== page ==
Politicians in North face being locked out of Stormont as key staff threaten strike

‘No other option’ but industrial action says Northern Ireland Public Servants Alliance (Nipsa)

Newly-elected MLAS in the North face being locked out of Stormont as key staff are threatening a strike which could paralyse the parliament.

As voters in the region go to the polls to return 90 elected representatives to the devolved Assembly, Northern Ireland Public Servants Alliance (Nipsa) says it has been “left with no other option” but industrial action.

Members are in dispute with their employers, the Assembly Commission, about what it claims is a de facto pay cut as well as “restrictive” work from home policies as pandemic restrictions recede.

Unless management “get around the table” to forge agreement, key workers at Parliament Buildings will start strike action next Thursday, when new MLAs are set to return to try to establish a new power-sharing Executive, Nipsa is warning.

Dooley Harte, assistant secretary at Nipsa, said more than 81 per cent of its union members have voted in support of the industrial action at Stormont.

“Our members carry out all the necessary functions at Parliament Buildings,” he said.

“We have members in HR and finance, but we also have members who are the ushers, security, IT, researchers, the clerks of the various committees, Hansard, legal services - all the functions of the Assembly are covered.

“We have very reluctantly come to this position.”

Mr Harte said there was “still a window for our employer to get back round the table with us and get a negotiated settlement of these issues before Thursday.”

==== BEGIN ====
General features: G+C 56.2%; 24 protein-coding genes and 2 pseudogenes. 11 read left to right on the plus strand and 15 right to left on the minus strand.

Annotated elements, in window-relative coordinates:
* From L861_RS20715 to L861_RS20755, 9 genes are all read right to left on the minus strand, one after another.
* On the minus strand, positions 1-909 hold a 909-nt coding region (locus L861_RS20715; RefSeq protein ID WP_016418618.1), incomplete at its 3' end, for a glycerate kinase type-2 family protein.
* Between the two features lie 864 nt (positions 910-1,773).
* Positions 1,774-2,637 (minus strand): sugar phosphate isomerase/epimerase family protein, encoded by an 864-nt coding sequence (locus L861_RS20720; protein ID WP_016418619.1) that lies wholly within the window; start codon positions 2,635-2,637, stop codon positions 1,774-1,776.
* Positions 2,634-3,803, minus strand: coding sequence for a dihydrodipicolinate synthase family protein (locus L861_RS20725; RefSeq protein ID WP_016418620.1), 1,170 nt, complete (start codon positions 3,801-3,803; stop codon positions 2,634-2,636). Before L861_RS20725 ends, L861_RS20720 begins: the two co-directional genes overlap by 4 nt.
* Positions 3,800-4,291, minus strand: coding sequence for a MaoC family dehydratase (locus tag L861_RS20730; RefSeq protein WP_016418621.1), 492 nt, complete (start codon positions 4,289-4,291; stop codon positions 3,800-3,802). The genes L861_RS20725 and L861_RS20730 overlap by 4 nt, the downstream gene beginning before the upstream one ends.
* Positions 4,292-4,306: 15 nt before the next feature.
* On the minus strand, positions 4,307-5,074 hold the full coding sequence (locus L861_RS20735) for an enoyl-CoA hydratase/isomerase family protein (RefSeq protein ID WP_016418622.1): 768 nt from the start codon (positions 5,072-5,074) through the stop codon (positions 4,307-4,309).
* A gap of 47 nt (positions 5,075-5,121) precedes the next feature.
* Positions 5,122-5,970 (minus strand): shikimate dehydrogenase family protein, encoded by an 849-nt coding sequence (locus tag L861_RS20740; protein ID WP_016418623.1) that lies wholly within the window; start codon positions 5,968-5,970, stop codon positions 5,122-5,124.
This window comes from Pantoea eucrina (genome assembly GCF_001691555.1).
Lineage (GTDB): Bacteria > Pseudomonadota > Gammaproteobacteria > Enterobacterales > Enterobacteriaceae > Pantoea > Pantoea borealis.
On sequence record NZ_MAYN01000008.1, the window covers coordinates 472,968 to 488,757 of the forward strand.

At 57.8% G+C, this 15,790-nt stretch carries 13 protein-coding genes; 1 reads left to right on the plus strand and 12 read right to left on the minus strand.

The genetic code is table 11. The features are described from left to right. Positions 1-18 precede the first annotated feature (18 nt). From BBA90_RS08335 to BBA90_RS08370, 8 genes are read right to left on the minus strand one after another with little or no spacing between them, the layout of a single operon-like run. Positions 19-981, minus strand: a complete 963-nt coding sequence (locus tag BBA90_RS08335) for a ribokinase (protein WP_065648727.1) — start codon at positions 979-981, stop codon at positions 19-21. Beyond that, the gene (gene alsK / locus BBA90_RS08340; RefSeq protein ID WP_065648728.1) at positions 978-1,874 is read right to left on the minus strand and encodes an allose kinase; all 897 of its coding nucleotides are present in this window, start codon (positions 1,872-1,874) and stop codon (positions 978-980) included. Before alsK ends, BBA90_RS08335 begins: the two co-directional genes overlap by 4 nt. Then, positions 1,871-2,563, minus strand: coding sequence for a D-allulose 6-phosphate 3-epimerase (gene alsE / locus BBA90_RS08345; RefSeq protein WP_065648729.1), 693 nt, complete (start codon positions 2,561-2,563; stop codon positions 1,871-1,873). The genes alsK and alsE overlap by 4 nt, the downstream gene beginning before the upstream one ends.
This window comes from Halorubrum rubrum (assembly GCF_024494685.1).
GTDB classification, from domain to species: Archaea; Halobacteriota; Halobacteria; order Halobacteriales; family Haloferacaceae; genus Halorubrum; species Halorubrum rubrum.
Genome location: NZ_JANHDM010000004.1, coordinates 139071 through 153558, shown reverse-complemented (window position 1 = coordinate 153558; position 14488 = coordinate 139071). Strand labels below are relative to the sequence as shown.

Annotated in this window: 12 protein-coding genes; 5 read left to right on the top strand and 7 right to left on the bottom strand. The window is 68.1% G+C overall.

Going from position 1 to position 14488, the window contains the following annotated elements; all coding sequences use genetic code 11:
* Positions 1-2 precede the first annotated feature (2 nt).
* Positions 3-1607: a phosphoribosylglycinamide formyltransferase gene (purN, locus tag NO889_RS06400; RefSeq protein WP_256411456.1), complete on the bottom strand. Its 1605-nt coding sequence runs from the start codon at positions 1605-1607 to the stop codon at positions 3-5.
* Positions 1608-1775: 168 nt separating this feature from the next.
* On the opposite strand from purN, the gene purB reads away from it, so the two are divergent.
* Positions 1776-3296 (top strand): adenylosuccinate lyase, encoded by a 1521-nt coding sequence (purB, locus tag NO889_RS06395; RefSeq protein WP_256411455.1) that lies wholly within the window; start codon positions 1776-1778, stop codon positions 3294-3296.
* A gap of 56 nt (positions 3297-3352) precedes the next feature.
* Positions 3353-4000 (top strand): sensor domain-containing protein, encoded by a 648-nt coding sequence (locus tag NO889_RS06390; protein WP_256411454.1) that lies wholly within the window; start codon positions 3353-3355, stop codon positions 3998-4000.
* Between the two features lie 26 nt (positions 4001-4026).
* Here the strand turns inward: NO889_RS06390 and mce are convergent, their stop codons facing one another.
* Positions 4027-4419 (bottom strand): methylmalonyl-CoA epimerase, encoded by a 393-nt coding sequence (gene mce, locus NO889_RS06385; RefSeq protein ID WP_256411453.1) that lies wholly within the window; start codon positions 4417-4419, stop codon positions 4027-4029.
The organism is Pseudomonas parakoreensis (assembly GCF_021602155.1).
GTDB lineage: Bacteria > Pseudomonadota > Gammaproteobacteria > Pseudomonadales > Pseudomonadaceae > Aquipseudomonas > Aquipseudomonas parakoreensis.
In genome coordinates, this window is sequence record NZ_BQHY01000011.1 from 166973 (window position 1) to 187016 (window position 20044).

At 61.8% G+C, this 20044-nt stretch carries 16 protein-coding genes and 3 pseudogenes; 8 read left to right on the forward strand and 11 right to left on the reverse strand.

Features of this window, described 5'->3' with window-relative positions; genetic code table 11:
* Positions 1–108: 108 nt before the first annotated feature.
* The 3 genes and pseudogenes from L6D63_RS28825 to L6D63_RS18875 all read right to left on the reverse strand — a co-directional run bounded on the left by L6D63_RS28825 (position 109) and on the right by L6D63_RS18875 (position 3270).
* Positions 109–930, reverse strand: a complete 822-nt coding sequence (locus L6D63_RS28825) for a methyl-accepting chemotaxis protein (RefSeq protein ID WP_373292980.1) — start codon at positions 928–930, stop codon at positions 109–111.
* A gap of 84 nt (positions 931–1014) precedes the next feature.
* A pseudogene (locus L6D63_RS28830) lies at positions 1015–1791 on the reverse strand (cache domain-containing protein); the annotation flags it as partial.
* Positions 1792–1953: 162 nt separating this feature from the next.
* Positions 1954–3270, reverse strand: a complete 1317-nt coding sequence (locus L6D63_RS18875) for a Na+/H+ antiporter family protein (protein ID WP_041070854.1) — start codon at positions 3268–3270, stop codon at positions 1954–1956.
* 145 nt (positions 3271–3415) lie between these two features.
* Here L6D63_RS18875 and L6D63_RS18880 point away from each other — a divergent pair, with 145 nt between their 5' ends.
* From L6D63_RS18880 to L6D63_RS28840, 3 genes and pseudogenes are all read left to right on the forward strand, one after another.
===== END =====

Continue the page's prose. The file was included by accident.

“We don’t want to go out on strike on Thursday.. but we have been left with no other option because of the imposition of these issues,” he added.

The dispute centres on a two per cent pay rise for staff introduced in August last year.

Nipsa says it amounts to a pay cut against the backdrop of a six per cent hike in inflation, as staff struggle to cope with the cost of living crisis, increased utility, food and fuel bills.

A “restrictive working from home policy” is also at issue.

Staff had “kept local government afloat over the past two years, and management are now seeking to impose a very restrictive working from home policy that will not provide the necessary flexibility to allow members work from home,” said Mr Harte.

Other areas of the public sector have been able to introduce flexible policies which both protect business and employee needs, he added.

“It is on both those issues that our members have taken the reluctant decision to consider strike action next week,” he told BBC’s Good Morning Ulster.

On the timing of the threatened action, Mr Harte said it was designed to “bring the maximum pressure on the management side and on political representatives in order to get a resolution of these issues”.

“That is why we have looked to next Thursday for the beginning of this campaign.”

Mr Harte added: “We are asking management to get back round the table. We need to discuss how to address cost of living issues around pay and changes to the working from home policy.”